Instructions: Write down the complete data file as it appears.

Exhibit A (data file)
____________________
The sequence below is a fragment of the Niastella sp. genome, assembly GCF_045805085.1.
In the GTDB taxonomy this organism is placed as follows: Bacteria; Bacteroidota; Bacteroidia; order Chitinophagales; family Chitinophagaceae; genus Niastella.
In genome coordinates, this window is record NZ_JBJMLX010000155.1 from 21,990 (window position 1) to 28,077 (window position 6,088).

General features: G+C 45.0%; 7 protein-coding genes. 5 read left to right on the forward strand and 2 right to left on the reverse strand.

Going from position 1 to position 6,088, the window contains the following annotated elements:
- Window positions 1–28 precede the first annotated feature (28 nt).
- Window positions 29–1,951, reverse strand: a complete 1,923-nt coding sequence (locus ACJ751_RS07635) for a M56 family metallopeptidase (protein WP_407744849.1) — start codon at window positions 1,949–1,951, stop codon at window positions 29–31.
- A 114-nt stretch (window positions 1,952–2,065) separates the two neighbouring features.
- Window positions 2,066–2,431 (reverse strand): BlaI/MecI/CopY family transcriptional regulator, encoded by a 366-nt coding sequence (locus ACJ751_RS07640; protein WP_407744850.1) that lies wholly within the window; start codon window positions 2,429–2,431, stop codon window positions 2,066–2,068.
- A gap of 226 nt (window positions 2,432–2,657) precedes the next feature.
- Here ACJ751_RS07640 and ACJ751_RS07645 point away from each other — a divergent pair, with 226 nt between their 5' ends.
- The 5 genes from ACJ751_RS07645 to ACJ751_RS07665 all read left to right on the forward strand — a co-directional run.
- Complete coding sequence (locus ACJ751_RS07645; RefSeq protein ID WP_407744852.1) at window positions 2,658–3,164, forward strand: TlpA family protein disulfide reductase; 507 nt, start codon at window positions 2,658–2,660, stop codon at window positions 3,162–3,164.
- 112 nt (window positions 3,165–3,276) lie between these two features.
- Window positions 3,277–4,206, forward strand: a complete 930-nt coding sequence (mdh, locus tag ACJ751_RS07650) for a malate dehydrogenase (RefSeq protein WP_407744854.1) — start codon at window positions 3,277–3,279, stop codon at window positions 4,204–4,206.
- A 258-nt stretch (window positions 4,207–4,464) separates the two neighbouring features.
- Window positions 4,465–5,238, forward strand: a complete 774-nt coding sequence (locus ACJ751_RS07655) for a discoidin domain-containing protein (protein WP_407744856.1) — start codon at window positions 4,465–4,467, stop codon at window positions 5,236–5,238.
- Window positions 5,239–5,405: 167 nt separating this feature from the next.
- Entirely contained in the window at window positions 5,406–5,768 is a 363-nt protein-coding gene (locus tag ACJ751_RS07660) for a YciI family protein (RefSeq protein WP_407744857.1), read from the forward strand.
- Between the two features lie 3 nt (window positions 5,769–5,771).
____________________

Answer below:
The sequence below is a fragment of the Niastella sp. genome, assembly GCF_045805085.1.
In the GTDB taxonomy this organism is placed as follows: Bacteria; Bacteroidota; Bacteroidia; order Chitinophagales; family Chitinophagaceae; genus Niastella.
In genome coordinates, this window is record NZ_JBJMLX010000155.1 from 21,990 (window position 1) to 28,077 (window position 6,088).

General features: G+C 45.0%; 7 protein-coding genes. 5 read left to right on the forward strand and 2 right to left on the reverse strand.

Going from position 1 to position 6,088, the window contains the following annotated elements:
- Window positions 1–28 precede the first annotated feature (28 nt).
- Window positions 29–1,951, reverse strand: a complete 1,923-nt coding sequence (locus ACJ751_RS07635) for a M56 family metallopeptidase (protein WP_407744849.1) — start codon at window positions 1,949–1,951, stop codon at window positions 29–31.
- A 114-nt stretch (window positions 1,952–2,065) separates the two neighbouring features.
- Window positions 2,066–2,431 (reverse strand): BlaI/MecI/CopY family transcriptional regulator, encoded by a 366-nt coding sequence (locus ACJ751_RS07640; protein WP_407744850.1) that lies wholly within the window; start codon window positions 2,429–2,431, stop codon window positions 2,066–2,068.
- A gap of 226 nt (window positions 2,432–2,657) precedes the next feature.
- Here ACJ751_RS07640 and ACJ751_RS07645 point away from each other — a divergent pair, with 226 nt between their 5' ends.
- The 5 genes from ACJ751_RS07645 to ACJ751_RS07665 all read left to right on the forward strand — a co-directional run.
- Complete coding sequence (locus ACJ751_RS07645; RefSeq protein ID WP_407744852.1) at window positions 2,658–3,164, forward strand: TlpA family protein disulfide reductase; 507 nt, start codon at window positions 2,658–2,660, stop codon at window positions 3,162–3,164.
- 112 nt (window positions 3,165–3,276) lie between these two features.
- Window positions 3,277–4,206, forward strand: a complete 930-nt coding sequence (mdh, locus tag ACJ751_RS07650) for a malate dehydrogenase (RefSeq protein WP_407744854.1) — start codon at window positions 3,277–3,279, stop codon at window positions 4,204–4,206.
- A 258-nt stretch (window positions 4,207–4,464) separates the two neighbouring features.
- Window positions 4,465–5,238, forward strand: a complete 774-nt coding sequence (locus ACJ751_RS07655) for a discoidin domain-containing protein (protein WP_407744856.1) — start codon at window positions 4,465–4,467, stop codon at window positions 5,236–5,238.
- Window positions 5,239–5,405: 167 nt separating this feature from the next.
- Entirely contained in the window at window positions 5,406–5,768 is a 363-nt protein-coding gene (locus tag ACJ751_RS07660) for a YciI family protein (RefSeq protein WP_407744857.1), read from the forward strand.
- Between the two features lie 3 nt (window positions 5,769–5,771).